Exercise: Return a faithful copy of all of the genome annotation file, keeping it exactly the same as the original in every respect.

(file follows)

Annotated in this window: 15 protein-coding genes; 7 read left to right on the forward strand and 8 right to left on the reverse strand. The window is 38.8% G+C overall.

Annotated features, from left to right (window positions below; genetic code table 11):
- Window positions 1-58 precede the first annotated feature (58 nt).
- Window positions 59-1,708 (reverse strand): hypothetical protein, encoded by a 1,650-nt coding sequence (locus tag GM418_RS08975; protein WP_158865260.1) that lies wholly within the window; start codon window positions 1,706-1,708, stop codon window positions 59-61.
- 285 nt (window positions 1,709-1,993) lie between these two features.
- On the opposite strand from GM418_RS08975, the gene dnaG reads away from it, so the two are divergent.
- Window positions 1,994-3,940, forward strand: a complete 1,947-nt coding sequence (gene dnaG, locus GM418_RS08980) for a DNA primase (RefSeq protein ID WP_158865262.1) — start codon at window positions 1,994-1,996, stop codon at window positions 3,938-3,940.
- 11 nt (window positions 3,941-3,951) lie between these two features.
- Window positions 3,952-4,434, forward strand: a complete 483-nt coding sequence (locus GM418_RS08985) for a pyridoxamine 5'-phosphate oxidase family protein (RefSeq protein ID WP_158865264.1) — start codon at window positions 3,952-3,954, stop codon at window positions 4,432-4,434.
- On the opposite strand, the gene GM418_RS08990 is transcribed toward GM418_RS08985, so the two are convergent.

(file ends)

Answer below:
Annotated in this window: 15 protein-coding genes; 7 read left to right on the forward strand and 8 right to left on the reverse strand. The window is 38.8% G+C overall.

Annotated features, from left to right (window positions below; genetic code table 11):
- Window positions 1-58 precede the first annotated feature (58 nt).
- Window positions 59-1,708 (reverse strand): hypothetical protein, encoded by a 1,650-nt coding sequence (locus tag GM418_RS08975; protein WP_158865260.1) that lies wholly within the window; start codon window positions 1,706-1,708, stop codon window positions 59-61.
- 285 nt (window positions 1,709-1,993) lie between these two features.
- On the opposite strand from GM418_RS08975, the gene dnaG reads away from it, so the two are divergent.
- Window positions 1,994-3,940, forward strand: a complete 1,947-nt coding sequence (gene dnaG, locus GM418_RS08980) for a DNA primase (RefSeq protein ID WP_158865262.1) — start codon at window positions 1,994-1,996, stop codon at window positions 3,938-3,940.
- 11 nt (window positions 3,941-3,951) lie between these two features.
- Window positions 3,952-4,434, forward strand: a complete 483-nt coding sequence (locus GM418_RS08985) for a pyridoxamine 5'-phosphate oxidase family protein (RefSeq protein ID WP_158865264.1) — start codon at window positions 3,952-3,954, stop codon at window positions 4,432-4,434.
- On the opposite strand, the gene GM418_RS08990 is transcribed toward GM418_RS08985, so the two are convergent.